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Benjamin Spillman

Survey: Google, Las Vegas top brands

11 January 2007

LAS VEGAS, Nevada -- If you've ever Googled Las Vegas, you're not alone.

The Internet search engine and the desert destination were America's top two brand names in 2006 and should repeat in 2007, according to a national survey.

The survey is a snapshot of Americans' perceptions of more than 300 names, places and brands researchers plucked from 2006 news reports.

Las Vegas was the only location in the top 10. The next closest place in the 2006 ranking was Rio de Janeiro, Brazil, at 32.

"What I think this list is measuring is: Is there a level of sexiness, a level of exciting possibility," said Bradley Honan, vice president of Penn, Schoen and Berland Associates, one of the firms that conducted the survey.

"There is something about optimism we pick up here."

Other top 2006 performers after Google and Las Vegas were iPod, YouTube and eBay. Rounding out the top five for the 2007 projections were the NFL, Sony and Amazon.

Ironically, the worst performing names on the list also carry an association with lewd behavior.

Respondents picked partying heiress Paris Hilton, her skinny sidekick Nicole Richie and panty-less pop star Britney Spears as their top projected losers for this year.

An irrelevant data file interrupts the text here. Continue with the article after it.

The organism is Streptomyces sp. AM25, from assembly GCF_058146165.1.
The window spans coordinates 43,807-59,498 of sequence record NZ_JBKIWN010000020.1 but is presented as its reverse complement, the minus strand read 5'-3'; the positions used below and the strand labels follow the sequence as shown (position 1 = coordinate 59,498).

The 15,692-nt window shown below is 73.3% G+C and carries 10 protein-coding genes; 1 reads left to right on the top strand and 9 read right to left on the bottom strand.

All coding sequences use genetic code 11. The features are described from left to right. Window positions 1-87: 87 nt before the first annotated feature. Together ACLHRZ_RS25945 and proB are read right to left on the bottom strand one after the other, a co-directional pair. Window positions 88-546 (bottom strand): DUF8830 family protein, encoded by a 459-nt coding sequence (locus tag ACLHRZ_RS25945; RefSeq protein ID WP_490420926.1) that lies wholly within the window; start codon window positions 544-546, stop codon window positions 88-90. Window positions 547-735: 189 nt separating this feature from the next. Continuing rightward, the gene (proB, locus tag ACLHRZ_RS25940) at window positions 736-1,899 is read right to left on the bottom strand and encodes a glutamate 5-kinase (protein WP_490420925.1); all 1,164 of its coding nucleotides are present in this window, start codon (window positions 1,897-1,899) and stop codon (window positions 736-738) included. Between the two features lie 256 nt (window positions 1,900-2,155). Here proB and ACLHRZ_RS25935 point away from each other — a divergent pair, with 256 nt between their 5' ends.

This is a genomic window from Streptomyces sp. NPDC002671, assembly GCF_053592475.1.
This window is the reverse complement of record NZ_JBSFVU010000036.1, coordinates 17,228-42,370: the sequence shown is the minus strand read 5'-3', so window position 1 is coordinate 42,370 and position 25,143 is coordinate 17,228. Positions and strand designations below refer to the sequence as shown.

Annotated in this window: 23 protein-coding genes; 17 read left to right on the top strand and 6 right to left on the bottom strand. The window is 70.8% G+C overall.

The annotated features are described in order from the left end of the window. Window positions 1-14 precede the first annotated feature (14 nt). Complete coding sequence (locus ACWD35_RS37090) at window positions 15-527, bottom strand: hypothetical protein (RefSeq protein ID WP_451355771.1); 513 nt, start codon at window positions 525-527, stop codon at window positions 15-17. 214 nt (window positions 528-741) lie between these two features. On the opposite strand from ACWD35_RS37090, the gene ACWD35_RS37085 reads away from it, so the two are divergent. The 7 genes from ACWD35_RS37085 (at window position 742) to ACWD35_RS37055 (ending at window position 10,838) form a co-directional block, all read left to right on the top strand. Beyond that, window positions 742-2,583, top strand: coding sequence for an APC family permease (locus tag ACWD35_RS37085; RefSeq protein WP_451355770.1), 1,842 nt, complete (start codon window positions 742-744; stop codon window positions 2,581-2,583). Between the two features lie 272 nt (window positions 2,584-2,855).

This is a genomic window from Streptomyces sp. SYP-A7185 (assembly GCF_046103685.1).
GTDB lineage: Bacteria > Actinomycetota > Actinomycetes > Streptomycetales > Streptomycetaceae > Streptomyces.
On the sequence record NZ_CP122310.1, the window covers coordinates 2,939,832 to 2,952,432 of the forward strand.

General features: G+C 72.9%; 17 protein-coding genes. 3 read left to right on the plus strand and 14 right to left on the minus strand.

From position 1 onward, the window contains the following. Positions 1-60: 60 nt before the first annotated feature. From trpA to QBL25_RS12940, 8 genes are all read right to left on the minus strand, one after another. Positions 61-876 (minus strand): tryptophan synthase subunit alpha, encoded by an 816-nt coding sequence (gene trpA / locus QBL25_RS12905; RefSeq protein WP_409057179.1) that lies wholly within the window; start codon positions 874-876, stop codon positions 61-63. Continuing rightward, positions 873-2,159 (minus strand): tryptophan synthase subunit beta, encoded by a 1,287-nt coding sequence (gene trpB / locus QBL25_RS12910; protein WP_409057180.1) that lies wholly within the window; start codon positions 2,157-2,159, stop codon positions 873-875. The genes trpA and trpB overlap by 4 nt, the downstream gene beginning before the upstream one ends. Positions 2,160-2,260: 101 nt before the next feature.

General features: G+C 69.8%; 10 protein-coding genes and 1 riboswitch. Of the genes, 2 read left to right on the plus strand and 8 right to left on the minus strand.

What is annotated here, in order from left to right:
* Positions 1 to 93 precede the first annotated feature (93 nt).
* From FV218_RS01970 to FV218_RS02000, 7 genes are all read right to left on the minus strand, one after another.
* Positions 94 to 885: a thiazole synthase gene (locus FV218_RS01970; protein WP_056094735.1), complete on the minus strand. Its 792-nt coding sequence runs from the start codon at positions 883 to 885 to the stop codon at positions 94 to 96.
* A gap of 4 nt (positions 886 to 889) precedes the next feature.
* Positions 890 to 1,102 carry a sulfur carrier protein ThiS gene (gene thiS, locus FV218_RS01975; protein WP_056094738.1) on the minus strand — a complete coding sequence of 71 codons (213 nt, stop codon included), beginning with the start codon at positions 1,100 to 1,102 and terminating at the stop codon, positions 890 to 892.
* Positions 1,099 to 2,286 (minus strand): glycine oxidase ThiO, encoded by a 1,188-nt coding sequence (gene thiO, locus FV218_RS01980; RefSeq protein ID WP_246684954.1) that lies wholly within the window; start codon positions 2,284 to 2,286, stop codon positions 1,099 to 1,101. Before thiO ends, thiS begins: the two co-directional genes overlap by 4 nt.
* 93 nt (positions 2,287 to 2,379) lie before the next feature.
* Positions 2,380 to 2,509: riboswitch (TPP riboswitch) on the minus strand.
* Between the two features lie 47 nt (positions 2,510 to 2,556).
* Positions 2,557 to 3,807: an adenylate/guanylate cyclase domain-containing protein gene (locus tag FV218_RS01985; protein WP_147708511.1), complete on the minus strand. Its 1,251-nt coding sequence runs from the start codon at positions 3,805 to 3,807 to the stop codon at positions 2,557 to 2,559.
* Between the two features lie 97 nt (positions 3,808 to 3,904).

"People don't particularly like them, they are not excited about them," Honan said of the low-performing identities.

The marketing firm and Landor, a brand consulting company based in New York City, based their lists on responses from 2,017 people. The margin of error was 2.2 percent.

Respondents gave their perspective on how the subjects performed in 2006 then predicted how they would be received by the public in 2007.

In a similar survey conducted in 2005 Las Vegas was fifth in the winners ranking and was projected to rise to fourth in 2006.

But the Las Vegas name performed above those high expectations.

Kathy Latour, an assistant professor of hospitality and marketing at University of Nevada, Las Vegas, credited marketing that encourages people to project whatever image they like onto the Las Vegas name.

"When people think of Las Vegas, they have all these associations of what that means," Latour said.

She specifically cited the success of the "What Happens Here, Stays Here" marketing campaign by the Las Vegas Convention and Visitors Association.

"It really taps into the whole escapism aspect of Las Vegas, Sin City, the decadence, the fantasy," Latour said.

Terry Jicinsky, vice president of marketing for the convention and visitors authority, said tourism promoters hope to broaden the brand's appeal.

Jicinsky said Las Vegas elicits a positive emotional response from consumers in the United States, Canada, United Kingdom and Mexico.

"After those countries, I think it falls off rather quickly," he said.

The goal for the authority is to maintain the goodwill in North America and the United Kingdom and build more recognition in emerging markets like China and India.

Building recognition in those countries will require a marketing strategy that educates consumers about Las Vegas before moving onto the emotional appeals used with domestic travelers.

"There is no illusion the 'What Happens Here, Stays Here' campaign will be the worldwide campaign," Jicinsky said.